What the aging financial advisor doesn’t want to hear…
You need a succession plan.
Advisors who have in this business for any amount of time don’t want to be told that they are failing in the eyes of the industry. They don’t want to hear the talk about junior partners or apprenticeship. The just want to be able to eventually retire with grace and dignity along side their trusted clients. The aging advisor wants to become as distant or remain as close as he sees fit until he decide to exit. The aging advisor needs the opportunity to create culture to scale to accomplish this want… this want that is really a need.
Introduce this new technology to your clients.
The aging advisor doesn’t want the management to bring in the latest tech guru to explain to him “how” he should talk to his lifelong clients about what the new technology is going to do… how it’s going to improve the relationship… or the new duties the advisor must take on to become a better relationship manager. The aging advisor needs to become empowered by technology without feeling threatened.
There is a new new standard of care.
The aging advisor doesn’t want regulatory entities to compound the complexities of his business. The aging advisor needs to be able to promise behavior that goes beyond any minimal standard of care that the industry can produce and ultimately f*ck up. The aging advisor can’t be policed into a state of compliant behavior that has been perpetuated by the lowest common denominator of value. They aren’t the dirt bags. Stop treating them as such.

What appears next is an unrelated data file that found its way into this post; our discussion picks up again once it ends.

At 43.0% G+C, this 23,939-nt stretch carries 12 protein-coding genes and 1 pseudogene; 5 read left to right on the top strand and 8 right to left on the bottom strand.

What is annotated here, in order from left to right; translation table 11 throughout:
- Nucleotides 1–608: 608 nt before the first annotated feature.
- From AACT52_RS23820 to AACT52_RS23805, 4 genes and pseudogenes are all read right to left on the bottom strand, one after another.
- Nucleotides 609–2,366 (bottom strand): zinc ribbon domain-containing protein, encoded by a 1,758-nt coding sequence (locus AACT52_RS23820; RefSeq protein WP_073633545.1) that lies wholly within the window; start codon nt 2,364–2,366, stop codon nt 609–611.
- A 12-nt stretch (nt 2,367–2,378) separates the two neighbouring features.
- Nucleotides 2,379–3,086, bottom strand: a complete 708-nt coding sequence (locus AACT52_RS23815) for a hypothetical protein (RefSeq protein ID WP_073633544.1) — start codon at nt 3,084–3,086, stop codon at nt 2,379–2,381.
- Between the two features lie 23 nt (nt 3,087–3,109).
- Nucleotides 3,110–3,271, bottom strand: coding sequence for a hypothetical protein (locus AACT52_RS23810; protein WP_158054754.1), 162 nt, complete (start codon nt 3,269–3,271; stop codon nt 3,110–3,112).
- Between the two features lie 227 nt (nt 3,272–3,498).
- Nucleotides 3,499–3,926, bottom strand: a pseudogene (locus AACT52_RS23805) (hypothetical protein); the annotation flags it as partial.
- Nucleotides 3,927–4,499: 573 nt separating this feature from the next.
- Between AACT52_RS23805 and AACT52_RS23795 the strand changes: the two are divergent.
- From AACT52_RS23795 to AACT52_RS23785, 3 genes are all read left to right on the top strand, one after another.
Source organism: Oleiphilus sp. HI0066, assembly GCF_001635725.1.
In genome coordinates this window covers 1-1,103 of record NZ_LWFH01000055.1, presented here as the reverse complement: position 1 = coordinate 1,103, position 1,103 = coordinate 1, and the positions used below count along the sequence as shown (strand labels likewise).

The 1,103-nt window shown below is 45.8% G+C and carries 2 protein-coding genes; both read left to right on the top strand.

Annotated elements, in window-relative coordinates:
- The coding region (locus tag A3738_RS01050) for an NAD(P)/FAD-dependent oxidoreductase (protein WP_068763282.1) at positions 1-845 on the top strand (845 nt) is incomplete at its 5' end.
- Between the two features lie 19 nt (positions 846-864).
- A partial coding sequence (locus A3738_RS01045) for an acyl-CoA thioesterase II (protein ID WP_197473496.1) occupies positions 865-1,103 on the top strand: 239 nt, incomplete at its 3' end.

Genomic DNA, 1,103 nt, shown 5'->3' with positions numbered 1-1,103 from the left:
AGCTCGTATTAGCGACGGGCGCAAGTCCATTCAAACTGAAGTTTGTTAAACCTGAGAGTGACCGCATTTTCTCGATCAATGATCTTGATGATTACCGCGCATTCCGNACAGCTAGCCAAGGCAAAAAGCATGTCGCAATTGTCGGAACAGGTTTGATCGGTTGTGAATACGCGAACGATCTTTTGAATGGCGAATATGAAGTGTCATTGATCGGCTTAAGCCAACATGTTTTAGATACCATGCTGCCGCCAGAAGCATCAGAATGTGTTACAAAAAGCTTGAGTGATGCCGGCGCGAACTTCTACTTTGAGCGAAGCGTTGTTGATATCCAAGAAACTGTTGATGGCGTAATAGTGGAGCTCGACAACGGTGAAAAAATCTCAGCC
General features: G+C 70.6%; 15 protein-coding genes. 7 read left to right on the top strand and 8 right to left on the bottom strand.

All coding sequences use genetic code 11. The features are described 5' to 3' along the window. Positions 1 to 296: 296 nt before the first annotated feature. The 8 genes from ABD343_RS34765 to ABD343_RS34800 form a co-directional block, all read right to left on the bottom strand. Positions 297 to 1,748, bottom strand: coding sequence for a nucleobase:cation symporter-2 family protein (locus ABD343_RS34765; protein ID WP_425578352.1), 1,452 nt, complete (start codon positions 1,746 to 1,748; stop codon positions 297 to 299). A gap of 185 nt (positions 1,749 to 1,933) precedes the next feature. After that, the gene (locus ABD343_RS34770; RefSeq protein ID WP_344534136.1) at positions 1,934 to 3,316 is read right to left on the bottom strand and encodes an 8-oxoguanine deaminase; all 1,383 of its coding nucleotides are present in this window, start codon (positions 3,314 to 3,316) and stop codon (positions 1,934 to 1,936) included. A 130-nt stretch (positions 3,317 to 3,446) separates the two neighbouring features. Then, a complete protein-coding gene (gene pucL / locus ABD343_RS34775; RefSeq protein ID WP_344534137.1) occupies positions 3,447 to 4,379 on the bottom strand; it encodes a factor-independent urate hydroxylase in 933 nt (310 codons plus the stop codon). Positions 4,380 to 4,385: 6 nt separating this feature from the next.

Our pay grid has been updated.
Every advisor has served time in the wirehouse jail of pay grid optimization. It’s all about the numbers… But the indie is requiring some tweaks in the pay grid as well, in the form of the compensation model. The aging advisor doesn’t want to be told how he can’t get paid. Show him how he can get paid… and it would be great if you could show them how to get paid more frequently at greater volume. The aging advisor needs to understand his authentic relevant value, to get paid at a level that is commensurate with the significance of his value.
Compliance won’t let you do that.
The aging advisor doesn’t want to be handcuffed by the same technology that is supposed to empower him. The aging advisor needs things to become more simplified with technology. Empower the aging advisor with autonomy to own the perception of his value. This is what tech can do for us if we let it. The aging advisor must become empowered to promise his behavior and exude his value 24/7.
Stop telling and start a conversation
Having a summation of what the aging advisor doesn’t want to hear is a contradiction in terms… the list is endless. Start having conversations with the aging advisor about what he can do rather than telling him what he must do… to empower him with the autonomy required to continue to grow his business well into his twilight years. Let him create his own unique culture of integrity to create scale and bring in junior advisors that fit the culture. Empower the aging advisor with the ability to own the perception of his value… and when he retires, what he leaves behind will be more than assets. He will have created a scalable culture that will empower your firm to continue to service the next generation of clients. The industry is overlooking its most valuable resource… wisdom. Continue your path of sustainable growth by having the conversations the aging advisor deserves to be a part of. Build your culture with the wisdom of the aging advisor by empowering him to own the perception of his value. Discover more about empowering the aging advisor to create your sustainable culture.
There has been an exclusion of the female advisor throughout this article… no reference to she or her… this is not an oversight. I have learned through the years that there is no such thing as an aging female advisor. I will be publishing a similar article for the ladies entitled Leveraging the Wisdom of Experienced Advisors.